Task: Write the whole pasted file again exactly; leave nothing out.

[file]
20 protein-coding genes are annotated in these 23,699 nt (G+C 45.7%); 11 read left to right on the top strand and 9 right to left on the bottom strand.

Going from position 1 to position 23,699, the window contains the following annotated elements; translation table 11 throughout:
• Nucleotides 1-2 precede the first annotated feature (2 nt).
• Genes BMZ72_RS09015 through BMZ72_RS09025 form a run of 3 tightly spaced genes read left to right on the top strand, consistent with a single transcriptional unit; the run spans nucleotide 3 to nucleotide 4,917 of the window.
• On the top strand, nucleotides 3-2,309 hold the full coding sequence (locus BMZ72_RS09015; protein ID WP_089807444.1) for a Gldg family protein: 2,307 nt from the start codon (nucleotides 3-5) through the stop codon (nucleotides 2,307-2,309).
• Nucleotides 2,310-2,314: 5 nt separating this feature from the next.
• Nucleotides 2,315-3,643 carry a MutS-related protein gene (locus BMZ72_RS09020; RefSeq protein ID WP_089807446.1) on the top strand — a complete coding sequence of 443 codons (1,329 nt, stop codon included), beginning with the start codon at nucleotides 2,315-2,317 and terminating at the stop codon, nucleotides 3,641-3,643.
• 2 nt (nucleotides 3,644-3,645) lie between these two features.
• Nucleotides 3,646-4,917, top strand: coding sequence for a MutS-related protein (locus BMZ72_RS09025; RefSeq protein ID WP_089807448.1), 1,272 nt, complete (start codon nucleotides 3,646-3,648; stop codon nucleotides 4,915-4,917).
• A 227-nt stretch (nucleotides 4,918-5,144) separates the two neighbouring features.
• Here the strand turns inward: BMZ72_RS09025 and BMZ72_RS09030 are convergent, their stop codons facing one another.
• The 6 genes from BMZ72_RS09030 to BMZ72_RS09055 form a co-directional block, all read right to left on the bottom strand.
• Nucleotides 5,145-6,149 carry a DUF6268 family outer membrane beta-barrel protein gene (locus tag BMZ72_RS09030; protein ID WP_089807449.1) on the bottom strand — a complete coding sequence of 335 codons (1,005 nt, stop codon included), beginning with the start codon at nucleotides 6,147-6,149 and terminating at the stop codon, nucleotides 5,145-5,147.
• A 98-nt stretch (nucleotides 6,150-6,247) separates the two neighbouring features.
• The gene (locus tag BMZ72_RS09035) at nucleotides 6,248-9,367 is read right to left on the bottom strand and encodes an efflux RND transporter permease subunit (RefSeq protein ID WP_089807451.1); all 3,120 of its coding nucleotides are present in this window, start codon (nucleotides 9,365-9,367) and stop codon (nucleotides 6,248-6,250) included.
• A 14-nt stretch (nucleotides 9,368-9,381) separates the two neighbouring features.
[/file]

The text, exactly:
20 protein-coding genes are annotated in these 23,699 nt (G+C 45.7%); 11 read left to right on the top strand and 9 right to left on the bottom strand.

Going from position 1 to position 23,699, the window contains the following annotated elements; translation table 11 throughout:
• Nucleotides 1-2 precede the first annotated feature (2 nt).
• Genes BMZ72_RS09015 through BMZ72_RS09025 form a run of 3 tightly spaced genes read left to right on the top strand, consistent with a single transcriptional unit; the run spans nucleotide 3 to nucleotide 4,917 of the window.
• On the top strand, nucleotides 3-2,309 hold the full coding sequence (locus BMZ72_RS09015; protein ID WP_089807444.1) for a Gldg family protein: 2,307 nt from the start codon (nucleotides 3-5) through the stop codon (nucleotides 2,307-2,309).
• Nucleotides 2,310-2,314: 5 nt separating this feature from the next.
• Nucleotides 2,315-3,643 carry a MutS-related protein gene (locus BMZ72_RS09020; RefSeq protein ID WP_089807446.1) on the top strand — a complete coding sequence of 443 codons (1,329 nt, stop codon included), beginning with the start codon at nucleotides 2,315-2,317 and terminating at the stop codon, nucleotides 3,641-3,643.
• 2 nt (nucleotides 3,644-3,645) lie between these two features.
• Nucleotides 3,646-4,917, top strand: coding sequence for a MutS-related protein (locus BMZ72_RS09025; RefSeq protein ID WP_089807448.1), 1,272 nt, complete (start codon nucleotides 3,646-3,648; stop codon nucleotides 4,915-4,917).
• A 227-nt stretch (nucleotides 4,918-5,144) separates the two neighbouring features.
• Here the strand turns inward: BMZ72_RS09025 and BMZ72_RS09030 are convergent, their stop codons facing one another.
• The 6 genes from BMZ72_RS09030 to BMZ72_RS09055 form a co-directional block, all read right to left on the bottom strand.
• Nucleotides 5,145-6,149 carry a DUF6268 family outer membrane beta-barrel protein gene (locus tag BMZ72_RS09030; protein ID WP_089807449.1) on the bottom strand — a complete coding sequence of 335 codons (1,005 nt, stop codon included), beginning with the start codon at nucleotides 6,147-6,149 and terminating at the stop codon, nucleotides 5,145-5,147.
• A 98-nt stretch (nucleotides 6,150-6,247) separates the two neighbouring features.
• The gene (locus tag BMZ72_RS09035) at nucleotides 6,248-9,367 is read right to left on the bottom strand and encodes an efflux RND transporter permease subunit (RefSeq protein ID WP_089807451.1); all 3,120 of its coding nucleotides are present in this window, start codon (nucleotides 9,365-9,367) and stop codon (nucleotides 6,248-6,250) included.
• A 14-nt stretch (nucleotides 9,368-9,381) separates the two neighbouring features.